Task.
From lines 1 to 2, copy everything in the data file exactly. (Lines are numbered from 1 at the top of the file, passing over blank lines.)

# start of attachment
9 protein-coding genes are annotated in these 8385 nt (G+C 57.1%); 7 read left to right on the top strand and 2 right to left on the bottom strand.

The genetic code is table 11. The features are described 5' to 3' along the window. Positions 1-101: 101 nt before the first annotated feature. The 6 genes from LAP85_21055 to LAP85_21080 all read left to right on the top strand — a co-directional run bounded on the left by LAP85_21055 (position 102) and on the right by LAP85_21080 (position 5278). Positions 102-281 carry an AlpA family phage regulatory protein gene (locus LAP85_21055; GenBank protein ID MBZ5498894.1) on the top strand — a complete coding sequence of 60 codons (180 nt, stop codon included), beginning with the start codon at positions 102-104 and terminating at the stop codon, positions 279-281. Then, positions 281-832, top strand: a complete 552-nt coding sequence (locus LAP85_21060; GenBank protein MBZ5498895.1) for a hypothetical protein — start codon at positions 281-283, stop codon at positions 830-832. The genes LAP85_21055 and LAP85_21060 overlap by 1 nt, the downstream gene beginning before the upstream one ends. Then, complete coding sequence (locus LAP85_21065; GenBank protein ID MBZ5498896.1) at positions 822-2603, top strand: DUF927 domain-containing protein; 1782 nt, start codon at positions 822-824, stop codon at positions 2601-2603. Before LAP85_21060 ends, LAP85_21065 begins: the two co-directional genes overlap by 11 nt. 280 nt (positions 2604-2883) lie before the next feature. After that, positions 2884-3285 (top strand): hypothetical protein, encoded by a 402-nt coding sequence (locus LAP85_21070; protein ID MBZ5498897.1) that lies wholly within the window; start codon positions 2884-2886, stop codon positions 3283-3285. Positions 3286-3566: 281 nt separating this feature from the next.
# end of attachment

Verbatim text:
9 protein-coding genes are annotated in these 8385 nt (G+C 57.1%); 7 read left to right on the top strand and 2 right to left on the bottom strand.

The genetic code is table 11. The features are described 5' to 3' along the window. Positions 1-101: 101 nt before the first annotated feature. The 6 genes from LAP85_21055 to LAP85_21080 all read left to right on the top strand — a co-directional run bounded on the left by LAP85_21055 (position 102) and on the right by LAP85_21080 (position 5278). Positions 102-281 carry an AlpA family phage regulatory protein gene (locus LAP85_21055; GenBank protein ID MBZ5498894.1) on the top strand — a complete coding sequence of 60 codons (180 nt, stop codon included), beginning with the start codon at positions 102-104 and terminating at the stop codon, positions 279-281. Then, positions 281-832, top strand: a complete 552-nt coding sequence (locus LAP85_21060; GenBank protein MBZ5498895.1) for a hypothetical protein — start codon at positions 281-283, stop codon at positions 830-832. The genes LAP85_21055 and LAP85_21060 overlap by 1 nt, the downstream gene beginning before the upstream one ends. Then, complete coding sequence (locus LAP85_21065; GenBank protein ID MBZ5498896.1) at positions 822-2603, top strand: DUF927 domain-containing protein; 1782 nt, start codon at positions 822-824, stop codon at positions 2601-2603. Before LAP85_21060 ends, LAP85_21065 begins: the two co-directional genes overlap by 11 nt. 280 nt (positions 2604-2883) lie before the next feature. After that, positions 2884-3285 (top strand): hypothetical protein, encoded by a 402-nt coding sequence (locus LAP85_21070; protein ID MBZ5498897.1) that lies wholly within the window; start codon positions 2884-2886, stop codon positions 3283-3285. Positions 3286-3566: 281 nt separating this feature from the next.